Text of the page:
Murphy signed a one-year deal for the veteran's minimum, worth $1,352,181, which is a set figure by the league for all players with 10 or more years experience, according to a league source. As a luxury-tax team that has already used up its mini mid-level exception on the signing of Josh McRoberts, all the Lakers can offer incoming free agents at this point is the veteran's minimum.
"I think this is a good team," Murphy said Sunday after participating in his first practice as a Laker. "I think there is opportunity there."
Murphy fell out of favor with Nets coach Avery Johnson after early-season groin and back injuries limited his availability last year. New Jersey traded Murphy, along with a second-round draft pick, to Golden State in February for forward Brandan Wright and center Dan Gadzuric. Murphy's homecoming to the team that drafted him in 2001 was short-lived, as the Warriors quickly bought out his contract, allowing Murphy to sign with the Celtics.
Murphy described last season as a "fiasco" and said he is 100 percent healthy as he joins the Lakers with just one week to go before the season opens up on Christmas Day.
"I never really got going last year," Murphy said. "It was a difficult situation in New Jersey. We were a young team, coming off a real bad season and a new coach, new owner, new GM. It was a transitional year for that franchise and I just kind of got caught up in the numbers there."
The 6-foot-11, 245-pound left-hander has career averages of 11.6 points and 8.3 rebounds while shooting 38.9 percent on 3-pointers in 10 seasons in the league.
The Lakers brought Murphy in for a private workout on Wednesday where he caught new coach Mike Brown's attention.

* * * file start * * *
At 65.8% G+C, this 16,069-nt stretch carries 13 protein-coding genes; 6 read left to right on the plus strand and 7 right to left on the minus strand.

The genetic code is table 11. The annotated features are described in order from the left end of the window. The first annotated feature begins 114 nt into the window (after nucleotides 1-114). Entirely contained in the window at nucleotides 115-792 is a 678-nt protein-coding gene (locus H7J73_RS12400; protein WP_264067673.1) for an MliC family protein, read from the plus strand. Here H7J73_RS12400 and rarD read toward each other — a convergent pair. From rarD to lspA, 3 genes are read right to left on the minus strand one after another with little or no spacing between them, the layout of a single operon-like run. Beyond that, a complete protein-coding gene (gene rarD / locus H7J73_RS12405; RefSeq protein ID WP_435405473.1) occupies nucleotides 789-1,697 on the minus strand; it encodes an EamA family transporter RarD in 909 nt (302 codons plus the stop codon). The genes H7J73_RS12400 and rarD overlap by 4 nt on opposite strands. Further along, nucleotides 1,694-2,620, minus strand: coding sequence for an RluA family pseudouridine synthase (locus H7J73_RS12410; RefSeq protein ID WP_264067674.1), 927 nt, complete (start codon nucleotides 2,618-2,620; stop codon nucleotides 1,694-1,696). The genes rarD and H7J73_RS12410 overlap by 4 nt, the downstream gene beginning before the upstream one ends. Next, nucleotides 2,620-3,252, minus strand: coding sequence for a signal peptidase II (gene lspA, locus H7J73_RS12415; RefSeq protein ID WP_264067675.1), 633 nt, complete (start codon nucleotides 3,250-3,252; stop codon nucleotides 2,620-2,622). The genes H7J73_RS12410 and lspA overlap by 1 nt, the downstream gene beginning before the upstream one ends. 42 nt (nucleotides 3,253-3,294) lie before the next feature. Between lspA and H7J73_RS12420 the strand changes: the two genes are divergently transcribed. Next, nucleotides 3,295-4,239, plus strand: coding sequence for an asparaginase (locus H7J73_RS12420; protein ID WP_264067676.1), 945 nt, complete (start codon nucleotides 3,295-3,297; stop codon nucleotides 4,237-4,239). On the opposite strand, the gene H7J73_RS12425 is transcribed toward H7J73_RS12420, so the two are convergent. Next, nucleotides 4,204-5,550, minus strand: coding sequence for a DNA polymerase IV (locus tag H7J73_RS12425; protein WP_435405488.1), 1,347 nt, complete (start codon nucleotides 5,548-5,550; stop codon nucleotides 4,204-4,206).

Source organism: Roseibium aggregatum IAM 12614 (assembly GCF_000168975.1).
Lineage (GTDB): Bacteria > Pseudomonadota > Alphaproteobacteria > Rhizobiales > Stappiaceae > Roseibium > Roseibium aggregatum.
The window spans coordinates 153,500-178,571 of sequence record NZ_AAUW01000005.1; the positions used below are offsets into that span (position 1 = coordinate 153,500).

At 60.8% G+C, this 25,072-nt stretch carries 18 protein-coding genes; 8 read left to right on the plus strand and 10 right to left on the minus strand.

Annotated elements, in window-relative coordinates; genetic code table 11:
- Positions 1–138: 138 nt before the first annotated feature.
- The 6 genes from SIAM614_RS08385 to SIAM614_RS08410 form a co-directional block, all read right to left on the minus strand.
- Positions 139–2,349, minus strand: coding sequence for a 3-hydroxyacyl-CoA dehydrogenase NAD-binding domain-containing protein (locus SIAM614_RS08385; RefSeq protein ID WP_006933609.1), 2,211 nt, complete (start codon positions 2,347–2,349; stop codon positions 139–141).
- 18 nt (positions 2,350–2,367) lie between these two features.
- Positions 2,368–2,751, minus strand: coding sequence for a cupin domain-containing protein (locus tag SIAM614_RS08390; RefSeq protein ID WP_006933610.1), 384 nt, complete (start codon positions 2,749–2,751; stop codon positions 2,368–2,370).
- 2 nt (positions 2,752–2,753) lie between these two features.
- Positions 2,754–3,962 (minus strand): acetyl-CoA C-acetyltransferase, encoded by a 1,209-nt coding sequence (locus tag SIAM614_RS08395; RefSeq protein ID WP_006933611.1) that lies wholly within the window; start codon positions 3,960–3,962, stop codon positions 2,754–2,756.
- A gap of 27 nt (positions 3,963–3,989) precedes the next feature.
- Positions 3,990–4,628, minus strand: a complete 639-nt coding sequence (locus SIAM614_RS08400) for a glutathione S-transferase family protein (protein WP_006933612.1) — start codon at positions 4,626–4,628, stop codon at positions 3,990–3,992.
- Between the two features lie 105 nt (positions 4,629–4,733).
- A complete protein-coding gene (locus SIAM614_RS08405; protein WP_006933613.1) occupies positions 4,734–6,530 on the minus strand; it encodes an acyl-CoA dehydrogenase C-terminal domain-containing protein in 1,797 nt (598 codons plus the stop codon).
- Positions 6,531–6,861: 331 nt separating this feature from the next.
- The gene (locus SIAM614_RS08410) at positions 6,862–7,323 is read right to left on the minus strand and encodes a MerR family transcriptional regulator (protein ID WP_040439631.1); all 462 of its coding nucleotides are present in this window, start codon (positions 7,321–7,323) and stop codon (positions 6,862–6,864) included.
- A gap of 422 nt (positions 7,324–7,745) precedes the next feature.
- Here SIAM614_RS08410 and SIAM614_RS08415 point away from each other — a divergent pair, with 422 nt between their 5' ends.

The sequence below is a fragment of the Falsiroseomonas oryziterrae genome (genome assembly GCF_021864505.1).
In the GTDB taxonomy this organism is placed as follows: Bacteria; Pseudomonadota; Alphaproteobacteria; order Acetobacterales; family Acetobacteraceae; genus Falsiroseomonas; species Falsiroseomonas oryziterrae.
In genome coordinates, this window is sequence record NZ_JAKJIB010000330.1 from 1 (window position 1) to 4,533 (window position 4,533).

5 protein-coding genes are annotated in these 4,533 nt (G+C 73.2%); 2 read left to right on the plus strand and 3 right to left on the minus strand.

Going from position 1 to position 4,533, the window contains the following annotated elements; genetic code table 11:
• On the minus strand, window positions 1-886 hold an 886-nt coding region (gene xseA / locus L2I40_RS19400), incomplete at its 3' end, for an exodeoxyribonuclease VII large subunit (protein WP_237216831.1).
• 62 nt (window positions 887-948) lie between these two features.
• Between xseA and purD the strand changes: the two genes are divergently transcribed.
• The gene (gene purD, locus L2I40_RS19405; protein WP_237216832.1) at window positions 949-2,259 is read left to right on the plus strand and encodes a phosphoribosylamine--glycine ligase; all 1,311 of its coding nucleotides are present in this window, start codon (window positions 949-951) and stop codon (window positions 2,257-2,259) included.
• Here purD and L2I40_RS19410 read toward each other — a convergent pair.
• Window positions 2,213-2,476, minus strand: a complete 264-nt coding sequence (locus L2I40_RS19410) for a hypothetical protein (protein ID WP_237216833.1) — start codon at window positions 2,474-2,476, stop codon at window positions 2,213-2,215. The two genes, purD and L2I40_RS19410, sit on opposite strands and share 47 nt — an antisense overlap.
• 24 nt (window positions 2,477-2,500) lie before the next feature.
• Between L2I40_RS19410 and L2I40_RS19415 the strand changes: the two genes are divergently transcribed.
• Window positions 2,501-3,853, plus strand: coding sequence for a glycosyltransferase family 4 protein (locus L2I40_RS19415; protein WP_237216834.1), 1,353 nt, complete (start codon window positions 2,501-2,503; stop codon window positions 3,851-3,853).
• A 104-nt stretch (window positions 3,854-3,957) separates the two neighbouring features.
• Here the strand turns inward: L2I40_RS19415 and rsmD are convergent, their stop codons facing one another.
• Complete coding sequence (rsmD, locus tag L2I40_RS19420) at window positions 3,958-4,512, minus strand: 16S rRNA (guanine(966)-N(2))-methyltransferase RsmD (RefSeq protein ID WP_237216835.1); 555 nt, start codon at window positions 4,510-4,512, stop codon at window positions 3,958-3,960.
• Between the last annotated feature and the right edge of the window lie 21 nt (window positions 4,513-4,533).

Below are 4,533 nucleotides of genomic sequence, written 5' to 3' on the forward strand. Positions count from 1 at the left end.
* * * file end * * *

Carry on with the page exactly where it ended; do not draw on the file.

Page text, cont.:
"I don't know if I've ever seen a power forward shoot the ball better than he did during his workout," Brown said. "It was very impressive."
Murphy averaged 14.6 points and 10.2 rebounds in Indiana in 2009-10 before being bounced around last season and struggling to find a role with New Jersey and Boston.
"We don't necessarily need him to be a double-double guy," said Brown. "Here, he's going to be more of a role player and he's going to fight for minutes with Josh. You look at your two starters as Andrew Bynum) and Pau Gasol) and then there's going to be a third big that can play some significant minutes and then the fourth big will just have to be ready to go, not necessarily being guaranteed a lot of minutes."
Murphy will be an insurance policy at power forward, filling the void left by departing free agents Joe Smith and Theo Ratliff. He brings the Lakers' roster size to 14 players that will likely be with the team on opening day. The Lakers are still looking to add another guard via free agency other than Baron Davis who agreed to sign with New York on Sunday, sources told ESPN.com.
The Lakers acted quickly in addressing front-court depth after trading Lamar Odom to Dallas last week by signing McRoberts and Murphy.
"Neither one of those guys is Lamar Odom and we don't expect them to come in here and replace him, but they give us more depth and they both give us a different look," Brown said.
Murphy serves a dual purpose in being a back-up big man, while also being a 3-point threat. The Lakers ranked in the bottom half of the league in 3-point percentage last season (18th at 35.2 percent) and were right in the middle in 3-pointers made per game (15th at 6.2).
"The one thing that I thought they did lack a little bit last year was a consistent threat from behind the 3-point line, so I felt that we needed to go get a guy that could still play that was a known threat out there," Brown said.
Added Murphy: "I feel like I made the right decision and I'm just happy to be here."
Dave McMenamin covers the Lakers for ESPNLosAngeles.com.